The Trump administration has dropped a proposed hiring policy rule change that would require applicants to disclose whether they have participated in diversion programs, according to several publications.
Draft regulations OPM proposed in February included language that would have required job applicants to disclose whether they had been subject to such programs, which allow individuals to agree to certain conditions in lieu of criminal prosecution and to have any potential charges dismissed if they comply.
The notice went largely unnoticed for several months until it came to the attention of groups active in criminal justice matters, and a group of four senators then objected, saying that “if prosecutors have determined that participation in a diversion program is sufficient, the federal government should not craft rules that undermine that judgment.” A separate letter from two senators made similar arguments.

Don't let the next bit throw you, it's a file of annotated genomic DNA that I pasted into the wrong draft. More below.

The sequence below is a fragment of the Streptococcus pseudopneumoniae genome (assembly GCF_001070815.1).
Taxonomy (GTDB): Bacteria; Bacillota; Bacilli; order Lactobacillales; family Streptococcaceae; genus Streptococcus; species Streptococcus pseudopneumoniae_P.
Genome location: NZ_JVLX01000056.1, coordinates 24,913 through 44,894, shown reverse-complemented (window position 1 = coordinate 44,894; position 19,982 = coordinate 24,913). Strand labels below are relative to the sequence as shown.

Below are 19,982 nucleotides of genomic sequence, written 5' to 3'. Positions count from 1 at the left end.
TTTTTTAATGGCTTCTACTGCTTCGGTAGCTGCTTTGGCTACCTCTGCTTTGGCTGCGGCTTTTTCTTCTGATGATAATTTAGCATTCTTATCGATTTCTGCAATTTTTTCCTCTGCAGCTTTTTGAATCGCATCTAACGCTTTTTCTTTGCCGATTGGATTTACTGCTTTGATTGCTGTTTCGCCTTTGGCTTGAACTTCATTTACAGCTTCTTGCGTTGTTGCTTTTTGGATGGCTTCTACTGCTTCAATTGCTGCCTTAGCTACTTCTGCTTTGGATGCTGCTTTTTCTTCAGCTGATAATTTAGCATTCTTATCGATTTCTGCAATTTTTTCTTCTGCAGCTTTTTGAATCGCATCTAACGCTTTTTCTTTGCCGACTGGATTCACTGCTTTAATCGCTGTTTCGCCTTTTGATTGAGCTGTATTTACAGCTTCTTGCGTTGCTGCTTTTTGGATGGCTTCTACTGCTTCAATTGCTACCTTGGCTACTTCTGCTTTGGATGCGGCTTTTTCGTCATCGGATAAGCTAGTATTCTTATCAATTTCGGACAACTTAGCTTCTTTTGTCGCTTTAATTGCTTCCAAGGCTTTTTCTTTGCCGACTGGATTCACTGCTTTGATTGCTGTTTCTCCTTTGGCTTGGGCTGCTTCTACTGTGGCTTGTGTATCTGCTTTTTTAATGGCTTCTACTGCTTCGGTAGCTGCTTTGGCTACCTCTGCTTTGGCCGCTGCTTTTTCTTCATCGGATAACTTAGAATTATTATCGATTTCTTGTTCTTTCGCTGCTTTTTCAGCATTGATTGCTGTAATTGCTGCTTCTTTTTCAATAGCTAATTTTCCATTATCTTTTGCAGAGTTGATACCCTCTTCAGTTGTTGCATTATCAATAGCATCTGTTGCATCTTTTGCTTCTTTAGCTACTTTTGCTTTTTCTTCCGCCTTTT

According to the reports, the administration is dropping the effort in light of the opposition and as part of its overall criminal justice policy. The proposal also ran counter to a bipartisan effort on Capitol Hill to change the law to “ban the box”—to generally bar agencies from asking about criminal history until after a conditional offer of employment has been made.